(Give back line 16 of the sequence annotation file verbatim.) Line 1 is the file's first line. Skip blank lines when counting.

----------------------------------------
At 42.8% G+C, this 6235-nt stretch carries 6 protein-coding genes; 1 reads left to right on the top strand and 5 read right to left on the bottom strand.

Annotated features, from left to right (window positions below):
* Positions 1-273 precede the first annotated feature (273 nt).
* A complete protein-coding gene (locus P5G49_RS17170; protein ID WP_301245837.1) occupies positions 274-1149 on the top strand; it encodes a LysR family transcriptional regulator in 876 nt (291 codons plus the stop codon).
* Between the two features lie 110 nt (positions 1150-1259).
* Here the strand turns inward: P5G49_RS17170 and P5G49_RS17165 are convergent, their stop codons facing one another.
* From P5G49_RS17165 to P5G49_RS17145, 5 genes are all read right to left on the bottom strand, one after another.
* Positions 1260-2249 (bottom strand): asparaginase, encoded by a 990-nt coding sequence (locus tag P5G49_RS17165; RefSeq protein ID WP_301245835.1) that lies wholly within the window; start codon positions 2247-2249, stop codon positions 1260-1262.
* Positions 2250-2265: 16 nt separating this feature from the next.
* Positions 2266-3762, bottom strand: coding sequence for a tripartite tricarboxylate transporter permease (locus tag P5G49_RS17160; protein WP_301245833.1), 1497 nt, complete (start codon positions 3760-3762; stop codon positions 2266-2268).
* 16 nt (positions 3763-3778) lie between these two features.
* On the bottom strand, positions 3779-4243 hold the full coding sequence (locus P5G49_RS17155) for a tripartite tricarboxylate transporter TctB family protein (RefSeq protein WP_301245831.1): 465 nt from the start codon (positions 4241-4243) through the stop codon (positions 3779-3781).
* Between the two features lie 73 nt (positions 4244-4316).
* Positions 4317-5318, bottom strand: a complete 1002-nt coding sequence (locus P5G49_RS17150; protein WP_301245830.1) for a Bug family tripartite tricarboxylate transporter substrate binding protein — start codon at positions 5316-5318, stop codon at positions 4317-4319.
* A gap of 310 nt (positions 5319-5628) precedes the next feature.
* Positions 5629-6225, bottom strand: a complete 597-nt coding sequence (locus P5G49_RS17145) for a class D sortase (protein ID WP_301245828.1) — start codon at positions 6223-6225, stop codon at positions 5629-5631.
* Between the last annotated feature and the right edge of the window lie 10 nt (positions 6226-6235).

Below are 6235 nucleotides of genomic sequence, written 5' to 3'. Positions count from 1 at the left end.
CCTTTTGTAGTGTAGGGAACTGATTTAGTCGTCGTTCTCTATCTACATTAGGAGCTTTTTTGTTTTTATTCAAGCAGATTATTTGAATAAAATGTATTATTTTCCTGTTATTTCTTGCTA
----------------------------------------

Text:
* Positions 5629-6225, bottom strand: a complete 597-nt coding sequence (locus P5G49_RS17145) for a class D sortase (protein ID WP_301245828.1) — start codon at positions 6223-6225, stop codon at positions 5629-5631.